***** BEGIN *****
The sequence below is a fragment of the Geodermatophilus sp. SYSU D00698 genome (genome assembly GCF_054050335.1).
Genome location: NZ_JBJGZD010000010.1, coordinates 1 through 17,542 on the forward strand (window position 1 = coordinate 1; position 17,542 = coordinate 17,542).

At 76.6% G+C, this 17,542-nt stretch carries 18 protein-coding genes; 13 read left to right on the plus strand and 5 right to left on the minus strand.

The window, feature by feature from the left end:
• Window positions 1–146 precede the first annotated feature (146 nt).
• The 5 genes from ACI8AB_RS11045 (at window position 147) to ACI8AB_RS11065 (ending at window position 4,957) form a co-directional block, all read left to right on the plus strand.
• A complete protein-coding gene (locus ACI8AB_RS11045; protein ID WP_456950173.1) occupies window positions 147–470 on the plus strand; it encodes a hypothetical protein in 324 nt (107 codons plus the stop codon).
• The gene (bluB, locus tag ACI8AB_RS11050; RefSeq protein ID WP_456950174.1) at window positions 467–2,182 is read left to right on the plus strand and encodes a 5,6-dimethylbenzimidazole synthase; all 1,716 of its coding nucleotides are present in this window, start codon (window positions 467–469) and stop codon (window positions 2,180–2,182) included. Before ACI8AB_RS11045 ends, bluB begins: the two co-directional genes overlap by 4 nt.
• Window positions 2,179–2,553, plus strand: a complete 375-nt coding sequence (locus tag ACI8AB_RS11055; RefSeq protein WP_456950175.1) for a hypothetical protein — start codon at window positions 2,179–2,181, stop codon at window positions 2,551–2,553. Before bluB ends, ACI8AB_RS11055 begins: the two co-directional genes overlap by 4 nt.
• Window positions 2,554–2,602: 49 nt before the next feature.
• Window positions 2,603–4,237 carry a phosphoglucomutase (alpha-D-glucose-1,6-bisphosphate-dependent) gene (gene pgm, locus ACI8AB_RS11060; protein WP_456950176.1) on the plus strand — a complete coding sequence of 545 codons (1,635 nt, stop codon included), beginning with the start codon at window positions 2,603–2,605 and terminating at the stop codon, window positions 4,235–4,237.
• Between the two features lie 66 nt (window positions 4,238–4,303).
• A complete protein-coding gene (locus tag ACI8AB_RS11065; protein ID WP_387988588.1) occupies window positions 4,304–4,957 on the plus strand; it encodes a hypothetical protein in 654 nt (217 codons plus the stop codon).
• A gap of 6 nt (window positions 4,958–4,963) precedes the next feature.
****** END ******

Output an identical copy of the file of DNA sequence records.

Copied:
The sequence below is a fragment of the Geodermatophilus sp. SYSU D00698 genome (genome assembly GCF_054050335.1).
Genome location: NZ_JBJGZD010000010.1, coordinates 1 through 17,542 on the forward strand (window position 1 = coordinate 1; position 17,542 = coordinate 17,542).

At 76.6% G+C, this 17,542-nt stretch carries 18 protein-coding genes; 13 read left to right on the plus strand and 5 right to left on the minus strand.

The window, feature by feature from the left end:
• Window positions 1–146 precede the first annotated feature (146 nt).
• The 5 genes from ACI8AB_RS11045 (at window position 147) to ACI8AB_RS11065 (ending at window position 4,957) form a co-directional block, all read left to right on the plus strand.
• A complete protein-coding gene (locus ACI8AB_RS11045; protein ID WP_456950173.1) occupies window positions 147–470 on the plus strand; it encodes a hypothetical protein in 324 nt (107 codons plus the stop codon).
• The gene (bluB, locus tag ACI8AB_RS11050; RefSeq protein ID WP_456950174.1) at window positions 467–2,182 is read left to right on the plus strand and encodes a 5,6-dimethylbenzimidazole synthase; all 1,716 of its coding nucleotides are present in this window, start codon (window positions 467–469) and stop codon (window positions 2,180–2,182) included. Before ACI8AB_RS11045 ends, bluB begins: the two co-directional genes overlap by 4 nt.
• Window positions 2,179–2,553, plus strand: a complete 375-nt coding sequence (locus tag ACI8AB_RS11055; RefSeq protein WP_456950175.1) for a hypothetical protein — start codon at window positions 2,179–2,181, stop codon at window positions 2,551–2,553. Before bluB ends, ACI8AB_RS11055 begins: the two co-directional genes overlap by 4 nt.
• Window positions 2,554–2,602: 49 nt before the next feature.
• Window positions 2,603–4,237 carry a phosphoglucomutase (alpha-D-glucose-1,6-bisphosphate-dependent) gene (gene pgm, locus ACI8AB_RS11060; protein WP_456950176.1) on the plus strand — a complete coding sequence of 545 codons (1,635 nt, stop codon included), beginning with the start codon at window positions 2,603–2,605 and terminating at the stop codon, window positions 4,235–4,237.
• Between the two features lie 66 nt (window positions 4,238–4,303).
• A complete protein-coding gene (locus tag ACI8AB_RS11065; protein ID WP_387988588.1) occupies window positions 4,304–4,957 on the plus strand; it encodes a hypothetical protein in 654 nt (217 codons plus the stop codon).
• A gap of 6 nt (window positions 4,958–4,963) precedes the next feature.